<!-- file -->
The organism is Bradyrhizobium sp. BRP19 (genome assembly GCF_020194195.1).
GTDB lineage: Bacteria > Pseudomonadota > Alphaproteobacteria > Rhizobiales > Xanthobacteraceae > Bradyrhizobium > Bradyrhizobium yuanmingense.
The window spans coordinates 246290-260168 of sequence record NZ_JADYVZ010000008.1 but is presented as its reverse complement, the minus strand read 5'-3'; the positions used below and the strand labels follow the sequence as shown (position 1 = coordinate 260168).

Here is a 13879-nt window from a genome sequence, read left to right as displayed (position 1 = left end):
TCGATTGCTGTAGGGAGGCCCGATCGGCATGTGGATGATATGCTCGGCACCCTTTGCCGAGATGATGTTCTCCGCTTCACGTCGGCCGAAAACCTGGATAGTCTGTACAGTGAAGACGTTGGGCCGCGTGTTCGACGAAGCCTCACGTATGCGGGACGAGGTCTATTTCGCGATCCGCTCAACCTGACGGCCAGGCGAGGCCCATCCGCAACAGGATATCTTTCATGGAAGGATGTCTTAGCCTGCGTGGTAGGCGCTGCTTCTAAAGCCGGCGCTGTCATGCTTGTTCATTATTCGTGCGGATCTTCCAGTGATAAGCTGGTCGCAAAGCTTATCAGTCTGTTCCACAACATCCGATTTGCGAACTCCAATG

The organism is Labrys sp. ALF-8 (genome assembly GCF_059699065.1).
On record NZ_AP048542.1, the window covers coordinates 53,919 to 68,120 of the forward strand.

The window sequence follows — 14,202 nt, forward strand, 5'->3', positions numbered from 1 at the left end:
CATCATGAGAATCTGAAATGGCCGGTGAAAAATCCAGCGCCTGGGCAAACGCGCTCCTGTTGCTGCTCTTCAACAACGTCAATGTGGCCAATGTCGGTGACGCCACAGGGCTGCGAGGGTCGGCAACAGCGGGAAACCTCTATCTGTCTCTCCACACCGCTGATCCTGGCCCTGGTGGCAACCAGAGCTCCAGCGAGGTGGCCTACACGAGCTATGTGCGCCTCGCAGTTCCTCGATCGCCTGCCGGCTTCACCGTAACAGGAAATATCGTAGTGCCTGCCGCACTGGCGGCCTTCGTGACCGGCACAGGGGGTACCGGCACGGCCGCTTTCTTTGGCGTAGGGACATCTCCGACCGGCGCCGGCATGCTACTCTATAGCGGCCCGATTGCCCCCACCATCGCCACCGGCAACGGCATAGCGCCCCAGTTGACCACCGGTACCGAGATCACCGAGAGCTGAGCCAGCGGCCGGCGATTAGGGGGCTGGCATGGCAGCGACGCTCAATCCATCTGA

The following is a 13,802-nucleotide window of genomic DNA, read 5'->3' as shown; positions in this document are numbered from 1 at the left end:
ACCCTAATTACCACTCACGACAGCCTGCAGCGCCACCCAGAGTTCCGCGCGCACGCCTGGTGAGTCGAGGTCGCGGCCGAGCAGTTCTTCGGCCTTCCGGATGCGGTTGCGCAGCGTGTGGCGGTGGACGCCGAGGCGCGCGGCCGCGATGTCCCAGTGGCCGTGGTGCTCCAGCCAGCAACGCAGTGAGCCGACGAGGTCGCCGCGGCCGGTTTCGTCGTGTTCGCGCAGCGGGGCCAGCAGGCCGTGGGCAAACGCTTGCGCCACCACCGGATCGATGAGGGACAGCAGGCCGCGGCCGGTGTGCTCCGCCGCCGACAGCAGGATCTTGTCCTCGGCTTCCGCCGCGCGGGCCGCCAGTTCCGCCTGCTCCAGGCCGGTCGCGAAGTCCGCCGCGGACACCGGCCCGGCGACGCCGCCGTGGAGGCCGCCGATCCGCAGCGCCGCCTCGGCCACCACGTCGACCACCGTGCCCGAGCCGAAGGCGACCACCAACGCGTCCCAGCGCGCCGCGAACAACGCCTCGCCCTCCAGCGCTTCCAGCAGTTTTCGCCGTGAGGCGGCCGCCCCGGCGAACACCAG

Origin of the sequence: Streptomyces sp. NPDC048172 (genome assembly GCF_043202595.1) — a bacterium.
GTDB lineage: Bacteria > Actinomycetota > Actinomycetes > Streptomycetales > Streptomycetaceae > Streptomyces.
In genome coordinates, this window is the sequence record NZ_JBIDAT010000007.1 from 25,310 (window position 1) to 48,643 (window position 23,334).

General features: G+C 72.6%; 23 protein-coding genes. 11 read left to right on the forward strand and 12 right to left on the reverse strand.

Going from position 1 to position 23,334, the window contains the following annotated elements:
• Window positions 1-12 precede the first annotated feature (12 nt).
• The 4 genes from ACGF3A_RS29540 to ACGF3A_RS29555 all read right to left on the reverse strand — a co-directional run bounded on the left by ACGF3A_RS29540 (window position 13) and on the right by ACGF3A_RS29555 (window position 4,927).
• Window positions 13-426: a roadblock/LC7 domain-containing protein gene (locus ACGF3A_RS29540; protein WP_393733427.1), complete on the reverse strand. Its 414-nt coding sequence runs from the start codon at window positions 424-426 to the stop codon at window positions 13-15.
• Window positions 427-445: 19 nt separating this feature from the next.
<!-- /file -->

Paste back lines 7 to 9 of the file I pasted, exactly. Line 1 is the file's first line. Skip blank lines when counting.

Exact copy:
On record NZ_AP048542.1, the window covers coordinates 53,919 to 68,120 of the forward strand.

The window sequence follows — 14,202 nt, forward strand, 5'->3', positions numbered from 1 at the left end:
CATCATGAGAATCTGAAATGGCCGGTGAAAAATCCAGCGCCTGGGCAAACGCGCTCCTGTTGCTGCTCTTCAACAACGTCAATGTGGCCAATGTCGGTGACGCCACAGGGCTGCGAGGGTCGGCAACAGCGGGAAACCTCTATCTGTCTCTCCACACCGCTGATCCTGGCCCTGGTGGCAACCAGAGCTCCAGCGAGGTGGCCTACACGAGCTATGTGCGCCTCGCAGTTCCTCGATCGCCTGCCGGCTTCACCGTAACAGGAAATATCGTAGTGCCTGCCGCACTGGCGGCCTTCGTGACCGGCACAGGGGGTACCGGCACGGCCGCTTTCTTTGGCGTAGGGACATCTCCGACCGGCGCCGGCATGCTACTCTATAGCGGCCCGATTGCCCCCACCATCGCCACCGGCAACGGCATAGCGCCCCAGTTGACCACCGGTACCGAGATCACCGAGAGCTGAGCCAGCGGCCGGCGATTAGGGGGCTGGCATGGCAGCGACGCTCAATCCATCTGA